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Computer VS. Multi-track Recorder

Discussion in 'Digital Recorders' started by Lengtith, Mar 13, 2011.

  1. Lengtith

    Lengtith Active Member

    Mar 13, 2011
    Hello there, first-time poster here.

    I have a DAW computer with an M-Audio Delta 1010LT PCI card that I've been recording with.

    I record acoustic guitar and vocals, with both doubled and panned hard left and right to get a full, warm sound.

    The only way I can get perfect 0-latency recordings is if I do this:

    -Record a guitar MASTER track that will later be scrapped
    -Record the left-side guitar while playing back that master track
    -Record the right-side guitar while playing back that master track
    -Record the left-side vocals while playing back the master track
    -Record the right-side vocals while playing back the master track
    -Delete the master track

    This is the only way I know of getting 4 separately recorded tracks to align perfectly. Obviously, it would be SOOO much easier and organic if I could just record a guitar track, then record a 2nd one along to that, and pan those hard left and right and record the vocals to them. But whenever I do this, I get latency. Nobody I've ever showed those recordings to can hear the latency, but I sure can.

    My computer is dying and I need to build a new one.

    My question is ---- could I get an 8-track digital recorder so that I could have 0 latency and just record tracks on top of each other instead of using a master track that every other track has to be recorded to for them to align PERFECTLY?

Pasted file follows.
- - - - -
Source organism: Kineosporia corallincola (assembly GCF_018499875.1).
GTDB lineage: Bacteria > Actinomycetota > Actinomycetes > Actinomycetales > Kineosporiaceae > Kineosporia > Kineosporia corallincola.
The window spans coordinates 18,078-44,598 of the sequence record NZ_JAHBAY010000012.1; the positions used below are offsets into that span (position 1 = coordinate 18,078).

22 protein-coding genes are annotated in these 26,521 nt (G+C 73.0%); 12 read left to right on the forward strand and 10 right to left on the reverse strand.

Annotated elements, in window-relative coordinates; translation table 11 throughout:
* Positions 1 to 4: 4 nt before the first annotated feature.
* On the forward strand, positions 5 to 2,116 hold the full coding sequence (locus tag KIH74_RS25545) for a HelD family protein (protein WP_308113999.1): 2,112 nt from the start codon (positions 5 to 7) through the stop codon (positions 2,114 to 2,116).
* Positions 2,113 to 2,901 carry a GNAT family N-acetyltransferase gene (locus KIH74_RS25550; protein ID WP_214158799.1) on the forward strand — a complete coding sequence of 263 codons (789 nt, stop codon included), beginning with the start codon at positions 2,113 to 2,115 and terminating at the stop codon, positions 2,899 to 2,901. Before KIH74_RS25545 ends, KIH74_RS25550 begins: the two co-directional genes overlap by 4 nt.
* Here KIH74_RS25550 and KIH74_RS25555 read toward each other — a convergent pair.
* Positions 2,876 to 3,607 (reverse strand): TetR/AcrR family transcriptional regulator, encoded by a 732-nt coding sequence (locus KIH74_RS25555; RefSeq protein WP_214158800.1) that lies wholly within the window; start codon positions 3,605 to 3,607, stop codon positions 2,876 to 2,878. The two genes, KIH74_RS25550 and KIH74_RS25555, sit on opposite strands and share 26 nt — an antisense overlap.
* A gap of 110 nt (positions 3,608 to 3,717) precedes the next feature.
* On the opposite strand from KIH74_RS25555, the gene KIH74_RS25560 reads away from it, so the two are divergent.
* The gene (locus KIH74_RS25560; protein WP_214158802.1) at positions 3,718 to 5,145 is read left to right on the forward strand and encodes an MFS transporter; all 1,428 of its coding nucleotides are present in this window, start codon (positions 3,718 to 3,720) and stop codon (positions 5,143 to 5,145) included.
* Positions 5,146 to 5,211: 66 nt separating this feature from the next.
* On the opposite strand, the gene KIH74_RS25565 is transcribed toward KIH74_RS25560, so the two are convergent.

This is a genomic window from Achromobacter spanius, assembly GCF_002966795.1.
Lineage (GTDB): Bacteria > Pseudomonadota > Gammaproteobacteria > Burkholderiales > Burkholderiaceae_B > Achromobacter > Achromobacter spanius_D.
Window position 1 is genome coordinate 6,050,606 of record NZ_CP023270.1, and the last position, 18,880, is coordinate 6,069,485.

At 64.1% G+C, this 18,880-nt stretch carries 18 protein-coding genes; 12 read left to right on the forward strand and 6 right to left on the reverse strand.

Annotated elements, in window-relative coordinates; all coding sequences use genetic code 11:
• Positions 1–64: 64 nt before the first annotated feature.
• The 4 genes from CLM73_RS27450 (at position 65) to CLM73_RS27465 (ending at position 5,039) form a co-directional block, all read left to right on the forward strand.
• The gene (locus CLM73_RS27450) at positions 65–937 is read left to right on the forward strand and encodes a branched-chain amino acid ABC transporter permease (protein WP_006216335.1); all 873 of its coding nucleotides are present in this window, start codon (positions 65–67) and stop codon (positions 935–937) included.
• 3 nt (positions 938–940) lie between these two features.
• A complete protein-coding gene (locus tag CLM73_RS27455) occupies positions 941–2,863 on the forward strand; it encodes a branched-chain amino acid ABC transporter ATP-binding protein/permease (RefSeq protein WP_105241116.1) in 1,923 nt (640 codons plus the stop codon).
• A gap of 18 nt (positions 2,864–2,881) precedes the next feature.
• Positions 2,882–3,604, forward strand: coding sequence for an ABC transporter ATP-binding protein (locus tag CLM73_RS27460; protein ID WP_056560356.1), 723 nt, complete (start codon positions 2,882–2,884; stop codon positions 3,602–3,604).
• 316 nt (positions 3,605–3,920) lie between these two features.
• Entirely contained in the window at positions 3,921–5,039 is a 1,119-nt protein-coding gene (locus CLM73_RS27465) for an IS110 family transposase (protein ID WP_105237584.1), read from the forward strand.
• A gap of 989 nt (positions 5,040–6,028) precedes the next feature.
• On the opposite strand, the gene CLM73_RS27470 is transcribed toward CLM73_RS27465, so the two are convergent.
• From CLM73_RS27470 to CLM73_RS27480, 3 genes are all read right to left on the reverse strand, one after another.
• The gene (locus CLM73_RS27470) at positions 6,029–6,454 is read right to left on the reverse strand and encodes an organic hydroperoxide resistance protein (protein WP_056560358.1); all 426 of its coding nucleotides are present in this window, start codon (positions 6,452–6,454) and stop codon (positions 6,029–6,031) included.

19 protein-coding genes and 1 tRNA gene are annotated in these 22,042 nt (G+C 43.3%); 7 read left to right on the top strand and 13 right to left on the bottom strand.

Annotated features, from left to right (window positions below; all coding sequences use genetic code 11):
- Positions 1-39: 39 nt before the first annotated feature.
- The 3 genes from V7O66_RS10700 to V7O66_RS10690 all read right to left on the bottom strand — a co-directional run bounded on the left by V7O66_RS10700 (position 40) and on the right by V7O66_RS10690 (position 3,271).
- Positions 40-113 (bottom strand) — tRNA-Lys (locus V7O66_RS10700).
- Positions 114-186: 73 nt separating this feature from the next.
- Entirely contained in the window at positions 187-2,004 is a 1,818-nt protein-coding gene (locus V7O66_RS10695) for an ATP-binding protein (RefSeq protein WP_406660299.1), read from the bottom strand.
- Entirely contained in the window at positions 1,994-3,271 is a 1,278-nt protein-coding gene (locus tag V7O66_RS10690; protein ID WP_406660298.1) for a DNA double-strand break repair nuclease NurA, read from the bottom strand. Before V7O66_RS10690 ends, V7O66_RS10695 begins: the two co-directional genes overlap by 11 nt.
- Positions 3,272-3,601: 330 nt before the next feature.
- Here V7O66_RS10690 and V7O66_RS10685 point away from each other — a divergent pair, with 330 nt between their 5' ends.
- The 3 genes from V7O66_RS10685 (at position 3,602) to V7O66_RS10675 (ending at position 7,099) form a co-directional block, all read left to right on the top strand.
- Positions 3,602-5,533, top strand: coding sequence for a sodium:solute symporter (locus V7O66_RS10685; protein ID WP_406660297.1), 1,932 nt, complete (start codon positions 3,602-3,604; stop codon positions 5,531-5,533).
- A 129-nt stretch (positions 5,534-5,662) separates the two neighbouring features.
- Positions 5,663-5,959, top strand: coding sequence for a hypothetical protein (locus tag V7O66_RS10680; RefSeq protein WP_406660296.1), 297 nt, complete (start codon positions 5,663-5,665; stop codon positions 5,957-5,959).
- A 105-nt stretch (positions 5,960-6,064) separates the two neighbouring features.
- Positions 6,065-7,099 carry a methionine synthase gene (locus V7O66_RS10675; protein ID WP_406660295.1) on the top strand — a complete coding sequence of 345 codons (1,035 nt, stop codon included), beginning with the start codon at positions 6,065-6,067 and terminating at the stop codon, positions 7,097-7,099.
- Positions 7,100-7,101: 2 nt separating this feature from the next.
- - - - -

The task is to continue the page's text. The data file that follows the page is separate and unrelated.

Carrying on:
It doesn't matter what recording software I use, my 1010LT has latency when recording along to previous recordings. My computer is a beast, AMD 3ghz w/ 8GB of RAM and a massive video card. It is dedicated to recording, but all computer recording sucks for me as a solo artist due to having to record to a master track to avoid latency.

    I'm building a new computer that will be even more beastly. Should I use a multi-track recorder to record and then import the tracks into that computer using the 1010LT for editing/mixing, or will the multi-track have the same latency issues as a DAW computer?

    Thank you so much for any help or suggestions you may have!
  2. Big K

    Big K Well-Known Member

    Jan 16, 2002
    Munich / Germany
    Home Page:
    Using a MTR for a later transfer into a DAW is not at all necessary.
    Provided your PC and your I/O (+driver & OS) are set up correctly, you should be able to record to an existing track with latency as low as 0.7 msecs,
    depending heavily on your Input section and drivers. You might want to explore if there is a direkt listening option in your Delta 1010 which provides almost
    latency free monitoring of the recorded track. This is not necessary, anymore, with some of the more sophisticated I/Os, unless you record and replay many tracks at once.

    Have a look at the specs of those gadgets, at the lower end of the page. Rock solid, of great longevity and sound for the buck.
    RME: Fireface UC

    I guess, if you get a decent PC you solve a large part of your problems, already.
    With the M-Audio gear it is important to get the correct driver and settings.
    For various reasons not exactly my favourite brand... for a studio, at least..
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